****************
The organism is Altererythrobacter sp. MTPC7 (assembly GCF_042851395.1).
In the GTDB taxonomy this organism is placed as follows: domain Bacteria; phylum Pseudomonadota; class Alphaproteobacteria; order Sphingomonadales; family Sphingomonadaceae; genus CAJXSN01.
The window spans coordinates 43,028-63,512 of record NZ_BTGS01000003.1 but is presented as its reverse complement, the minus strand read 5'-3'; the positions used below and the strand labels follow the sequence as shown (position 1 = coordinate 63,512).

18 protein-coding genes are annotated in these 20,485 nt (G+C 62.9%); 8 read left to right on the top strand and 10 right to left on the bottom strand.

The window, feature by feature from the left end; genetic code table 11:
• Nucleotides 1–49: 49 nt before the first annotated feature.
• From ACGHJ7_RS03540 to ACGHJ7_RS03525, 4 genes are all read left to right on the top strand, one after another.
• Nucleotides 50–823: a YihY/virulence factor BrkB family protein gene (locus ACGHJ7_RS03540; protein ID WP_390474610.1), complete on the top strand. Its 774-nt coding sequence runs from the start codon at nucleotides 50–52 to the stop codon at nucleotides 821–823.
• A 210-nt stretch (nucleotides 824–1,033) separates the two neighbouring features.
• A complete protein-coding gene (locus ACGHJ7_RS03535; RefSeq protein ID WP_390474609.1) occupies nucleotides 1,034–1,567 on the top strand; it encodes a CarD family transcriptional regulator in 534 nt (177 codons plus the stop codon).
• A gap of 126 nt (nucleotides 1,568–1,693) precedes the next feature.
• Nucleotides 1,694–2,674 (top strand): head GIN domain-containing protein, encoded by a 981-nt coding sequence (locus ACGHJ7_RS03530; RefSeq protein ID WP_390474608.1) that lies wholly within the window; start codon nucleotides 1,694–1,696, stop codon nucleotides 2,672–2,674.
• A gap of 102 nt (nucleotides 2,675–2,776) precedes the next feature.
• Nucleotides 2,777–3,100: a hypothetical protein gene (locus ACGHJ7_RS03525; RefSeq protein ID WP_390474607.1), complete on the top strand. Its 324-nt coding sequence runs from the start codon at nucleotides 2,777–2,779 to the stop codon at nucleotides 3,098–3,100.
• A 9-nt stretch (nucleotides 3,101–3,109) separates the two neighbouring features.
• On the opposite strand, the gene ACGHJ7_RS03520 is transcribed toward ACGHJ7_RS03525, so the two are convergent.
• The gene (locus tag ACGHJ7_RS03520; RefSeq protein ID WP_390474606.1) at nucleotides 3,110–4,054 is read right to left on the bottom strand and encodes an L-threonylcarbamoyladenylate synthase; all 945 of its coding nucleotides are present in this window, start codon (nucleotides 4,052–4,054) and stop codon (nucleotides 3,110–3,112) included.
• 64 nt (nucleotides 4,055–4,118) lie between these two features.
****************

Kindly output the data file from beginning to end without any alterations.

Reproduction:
The organism is Altererythrobacter sp. MTPC7 (assembly GCF_042851395.1).
In the GTDB taxonomy this organism is placed as follows: domain Bacteria; phylum Pseudomonadota; class Alphaproteobacteria; order Sphingomonadales; family Sphingomonadaceae; genus CAJXSN01.
The window spans coordinates 43,028-63,512 of record NZ_BTGS01000003.1 but is presented as its reverse complement, the minus strand read 5'-3'; the positions used below and the strand labels follow the sequence as shown (position 1 = coordinate 63,512).

18 protein-coding genes are annotated in these 20,485 nt (G+C 62.9%); 8 read left to right on the top strand and 10 right to left on the bottom strand.

The window, feature by feature from the left end; genetic code table 11:
• Nucleotides 1–49: 49 nt before the first annotated feature.
• From ACGHJ7_RS03540 to ACGHJ7_RS03525, 4 genes are all read left to right on the top strand, one after another.
• Nucleotides 50–823: a YihY/virulence factor BrkB family protein gene (locus ACGHJ7_RS03540; protein ID WP_390474610.1), complete on the top strand. Its 774-nt coding sequence runs from the start codon at nucleotides 50–52 to the stop codon at nucleotides 821–823.
• A 210-nt stretch (nucleotides 824–1,033) separates the two neighbouring features.
• A complete protein-coding gene (locus ACGHJ7_RS03535; RefSeq protein ID WP_390474609.1) occupies nucleotides 1,034–1,567 on the top strand; it encodes a CarD family transcriptional regulator in 534 nt (177 codons plus the stop codon).
• A gap of 126 nt (nucleotides 1,568–1,693) precedes the next feature.
• Nucleotides 1,694–2,674 (top strand): head GIN domain-containing protein, encoded by a 981-nt coding sequence (locus ACGHJ7_RS03530; RefSeq protein ID WP_390474608.1) that lies wholly within the window; start codon nucleotides 1,694–1,696, stop codon nucleotides 2,672–2,674.
• A gap of 102 nt (nucleotides 2,675–2,776) precedes the next feature.
• Nucleotides 2,777–3,100: a hypothetical protein gene (locus ACGHJ7_RS03525; RefSeq protein ID WP_390474607.1), complete on the top strand. Its 324-nt coding sequence runs from the start codon at nucleotides 2,777–2,779 to the stop codon at nucleotides 3,098–3,100.
• A 9-nt stretch (nucleotides 3,101–3,109) separates the two neighbouring features.
• On the opposite strand, the gene ACGHJ7_RS03520 is transcribed toward ACGHJ7_RS03525, so the two are convergent.
• The gene (locus tag ACGHJ7_RS03520; RefSeq protein ID WP_390474606.1) at nucleotides 3,110–4,054 is read right to left on the bottom strand and encodes an L-threonylcarbamoyladenylate synthase; all 945 of its coding nucleotides are present in this window, start codon (nucleotides 4,052–4,054) and stop codon (nucleotides 3,110–3,112) included.
• 64 nt (nucleotides 4,055–4,118) lie between these two features.